Join us at the Yale Club in New York City on March 14 for the inaugural ATL Attorney@Blog conference. Featuring opening remarks by the preeminent First Amendment lawyer Floyd Abrams, Attorney@Blog will be a first-of-its-kind convocation of the leading legal bloggers. Panelists will include Tim Wu of Columbia Law School, Karen Sloan of the National Law Journal, Kyle McEntee of Law School Transparency, Kevin O’Keefe of LexBlog, Vivia Chen of The Careerist, and many more.
In addition, the conference will provide space for attendees to network, socialize, and, of course, blog the proceedings. CLE credit available! See here for more details and tickets. Early bird pricing in effect until February 1st.
Free Speech Online
Moderator: David Lat
This panel will discuss emerging free speech issues in addition to practical advice on how to avoid violating libel statutes and other related legal pitfalls.
The Trolls: Confronting (or Ignoring) Racism and Sexism
Moderator: Staci Zaretsky
This panel will explore the various strategies and best practices (along with their intellectual underpinnings) available to legal bloggers in managing the dark side of the internet: the “trolls” who engage in offensive and hateful (albeit protected) speech.
Blogs as Agents of Change
Moderator: Elie Mystal
This session will explore the degree to which blogs and bloggers are a by-product or prime mover behind the way in which the profession is being forced to challenge some of its basic assumptions.
Emerging Technical Trends & Best Practices
Moderator: Joe Patrice
This panel will explore the intersection of technology and the law. Topics to include the use of social media for business development as well as practical tips on content strategy, SEO, blogging platforms, and other topics.
Call it a “Legal Blogger Summit.” Call it “Blawgocolypse 2014″ or “Law Bloggers, Now With Sound,” but we’re calling it the “Attorney@Blog Conference,” a first-of-its-kind, one-day convocation of the leading legal bloggers, taking place on Friday, March 14th, at the Yale Club of NYC. The conference will feature a series of panel discussions covering an array of exigent issues facing the legal blogging community, including free speech, race and gender, and technology. ATL editors David Lat, Elie Mystal, Joe Patrice, and Staci Zaretsky will serve as moderators. Panelists will include stars of the legal blogosphere, from journalists to academics to activists. While we’re still finalizing our lineup of speakers and panelists, we wanted to give you an early look at the day’s schedule. We’ll be adding details as they’re confirmed. Click here for all the details.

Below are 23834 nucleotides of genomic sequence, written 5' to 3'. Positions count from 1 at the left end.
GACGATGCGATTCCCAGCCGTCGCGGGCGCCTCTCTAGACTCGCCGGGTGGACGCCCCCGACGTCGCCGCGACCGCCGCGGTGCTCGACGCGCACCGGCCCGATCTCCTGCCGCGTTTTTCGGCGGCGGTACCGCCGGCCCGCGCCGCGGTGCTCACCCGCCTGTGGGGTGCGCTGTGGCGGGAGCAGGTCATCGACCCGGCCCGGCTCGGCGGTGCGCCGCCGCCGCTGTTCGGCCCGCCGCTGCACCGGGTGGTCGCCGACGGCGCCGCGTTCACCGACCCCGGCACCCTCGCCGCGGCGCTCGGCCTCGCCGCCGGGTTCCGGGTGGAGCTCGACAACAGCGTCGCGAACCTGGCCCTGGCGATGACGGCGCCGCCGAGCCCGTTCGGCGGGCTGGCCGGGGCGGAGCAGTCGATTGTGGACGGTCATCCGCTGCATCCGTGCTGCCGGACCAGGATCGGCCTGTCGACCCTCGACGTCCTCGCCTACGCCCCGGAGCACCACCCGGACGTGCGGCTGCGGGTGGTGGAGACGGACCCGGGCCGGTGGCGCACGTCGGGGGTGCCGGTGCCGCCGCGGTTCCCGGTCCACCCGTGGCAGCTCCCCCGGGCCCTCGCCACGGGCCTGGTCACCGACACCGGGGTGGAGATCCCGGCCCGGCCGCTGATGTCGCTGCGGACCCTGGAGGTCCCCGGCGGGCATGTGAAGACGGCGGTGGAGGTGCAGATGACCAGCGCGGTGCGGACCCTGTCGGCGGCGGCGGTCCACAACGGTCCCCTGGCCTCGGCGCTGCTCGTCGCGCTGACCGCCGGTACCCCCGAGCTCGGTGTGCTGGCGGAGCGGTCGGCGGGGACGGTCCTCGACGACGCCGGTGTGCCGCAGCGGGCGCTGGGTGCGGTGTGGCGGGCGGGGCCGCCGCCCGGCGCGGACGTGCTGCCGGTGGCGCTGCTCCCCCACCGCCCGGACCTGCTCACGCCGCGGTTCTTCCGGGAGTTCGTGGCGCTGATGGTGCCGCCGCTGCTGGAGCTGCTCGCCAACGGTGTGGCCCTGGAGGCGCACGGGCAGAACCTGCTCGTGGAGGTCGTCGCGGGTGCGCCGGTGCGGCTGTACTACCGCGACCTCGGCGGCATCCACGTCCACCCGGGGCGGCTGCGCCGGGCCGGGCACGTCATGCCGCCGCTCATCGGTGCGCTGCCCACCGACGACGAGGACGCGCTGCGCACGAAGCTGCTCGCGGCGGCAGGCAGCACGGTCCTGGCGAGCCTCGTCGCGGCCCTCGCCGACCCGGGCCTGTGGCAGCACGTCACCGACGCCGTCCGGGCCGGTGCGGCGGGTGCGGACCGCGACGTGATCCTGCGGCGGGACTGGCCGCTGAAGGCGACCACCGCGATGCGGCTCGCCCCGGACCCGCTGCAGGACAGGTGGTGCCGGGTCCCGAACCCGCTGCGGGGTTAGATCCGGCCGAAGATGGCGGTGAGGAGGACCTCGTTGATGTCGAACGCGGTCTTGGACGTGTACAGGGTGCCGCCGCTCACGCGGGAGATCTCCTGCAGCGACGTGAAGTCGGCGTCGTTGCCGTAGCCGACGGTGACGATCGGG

Bonuses are in. ‘Tis the season to lateral. Here’s what you need to know to make a move. Warning: some points are fairly obvious, many are overlooked, but all are important.
1. Start the process now.
Making a lateral move takes time. Unless the planets magically align for you, you’re likely looking at a couple-month process, start to finish. While that’s certainly not a bad thing (you should be exhaustive when making a career change), it does mean that you should start the process now if you’re planning on exploring your options after you collect your bonus in the upcoming weeks/months.
This is not to say that you should send your résumé to every recruiter that includes you in an e-mail blast in January. However, now is a good time to start taking all the necessary steps that come before sending out résumés and interviewing. These steps will help ensure that your lateral move will be as painless as possible.
The more organized you approach your search, the easier it will be for a good recruiter to get you what you want. This is typically a slow time of year for both work and lateral opportunities, so it’s a good time to get all your ducks in a row and be ready to take advantage of all the opportunities that interest you in 2014…
I’m an honest guy: I confessed publicly when The New York Times solicited me to write a piece about the legal profession and then rejected my submission (because it had been preempted by a DealBook special).
I confessed publicly again when I submitted a second piece — this time about the future of legal education — and was again promptly rejected.
But enough of confessions: Today, I’m here to gloat! Here’s a link to “Have We Met?” which appeared yesterday in the “Sunday Review” (formerly “The Week In Review”) section of The New York Times.
Part of me says that I should end this column right here. I should say something snooty like, “Hey, Lat! I published an essay in the Times yesterday. Isn’t that enough recreational writing for a week? I’m outta here.” But Lat would probably complain, saying that I hadn’t pulled either my weight or enough people through the “continue reading” icon. What can I tuck behind that icon that will suck you through the jump?